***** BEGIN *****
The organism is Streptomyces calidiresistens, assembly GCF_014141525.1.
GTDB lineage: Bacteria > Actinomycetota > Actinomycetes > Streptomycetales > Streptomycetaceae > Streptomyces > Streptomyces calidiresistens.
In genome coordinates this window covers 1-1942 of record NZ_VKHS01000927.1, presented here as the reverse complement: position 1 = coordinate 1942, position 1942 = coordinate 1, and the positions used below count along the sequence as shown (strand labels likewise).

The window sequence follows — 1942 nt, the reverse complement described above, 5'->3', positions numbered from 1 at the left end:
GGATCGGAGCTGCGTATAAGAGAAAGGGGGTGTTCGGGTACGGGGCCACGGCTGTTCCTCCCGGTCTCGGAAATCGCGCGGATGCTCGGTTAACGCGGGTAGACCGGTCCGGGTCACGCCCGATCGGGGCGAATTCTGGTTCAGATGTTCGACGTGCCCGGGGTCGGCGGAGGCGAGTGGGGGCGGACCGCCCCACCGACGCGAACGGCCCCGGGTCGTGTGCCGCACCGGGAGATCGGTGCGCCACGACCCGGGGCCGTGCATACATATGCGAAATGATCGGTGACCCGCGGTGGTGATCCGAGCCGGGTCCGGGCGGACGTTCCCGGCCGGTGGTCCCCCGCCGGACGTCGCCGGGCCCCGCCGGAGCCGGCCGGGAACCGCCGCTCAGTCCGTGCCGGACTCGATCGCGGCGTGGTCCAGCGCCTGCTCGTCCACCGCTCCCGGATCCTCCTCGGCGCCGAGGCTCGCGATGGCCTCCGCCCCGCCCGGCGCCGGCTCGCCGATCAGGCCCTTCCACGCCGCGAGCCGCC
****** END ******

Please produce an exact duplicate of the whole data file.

The organism is Streptomyces calidiresistens, assembly GCF_014141525.1.
GTDB lineage: Bacteria > Actinomycetota > Actinomycetes > Streptomycetales > Streptomycetaceae > Streptomyces > Streptomyces calidiresistens.
In genome coordinates this window covers 1-1942 of record NZ_VKHS01000927.1, presented here as the reverse complement: position 1 = coordinate 1942, position 1942 = coordinate 1, and the positions used below count along the sequence as shown (strand labels likewise).

The window sequence follows — 1942 nt, the reverse complement described above, 5'->3', positions numbered from 1 at the left end:
GGATCGGAGCTGCGTATAAGAGAAAGGGGGTGTTCGGGTACGGGGCCACGGCTGTTCCTCCCGGTCTCGGAAATCGCGCGGATGCTCGGTTAACGCGGGTAGACCGGTCCGGGTCACGCCCGATCGGGGCGAATTCTGGTTCAGATGTTCGACGTGCCCGGGGTCGGCGGAGGCGAGTGGGGGCGGACCGCCCCACCGACGCGAACGGCCCCGGGTCGTGTGCCGCACCGGGAGATCGGTGCGCCACGACCCGGGGCCGTGCATACATATGCGAAATGATCGGTGACCCGCGGTGGTGATCCGAGCCGGGTCCGGGCGGACGTTCCCGGCCGGTGGTCCCCCGCCGGACGTCGCCGGGCCCCGCCGGAGCCGGCCGGGAACCGCCGCTCAGTCCGTGCCGGACTCGATCGCGGCGTGGTCCAGCGCCTGCTCGTCCACCGCTCCCGGATCCTCCTCGGCGCCGAGGCTCGCGATGGCCTCCGCCCCGCCCGGCGCCGGCTCGCCGATCAGGCCCTTCCACGCCGCGAGCCGCC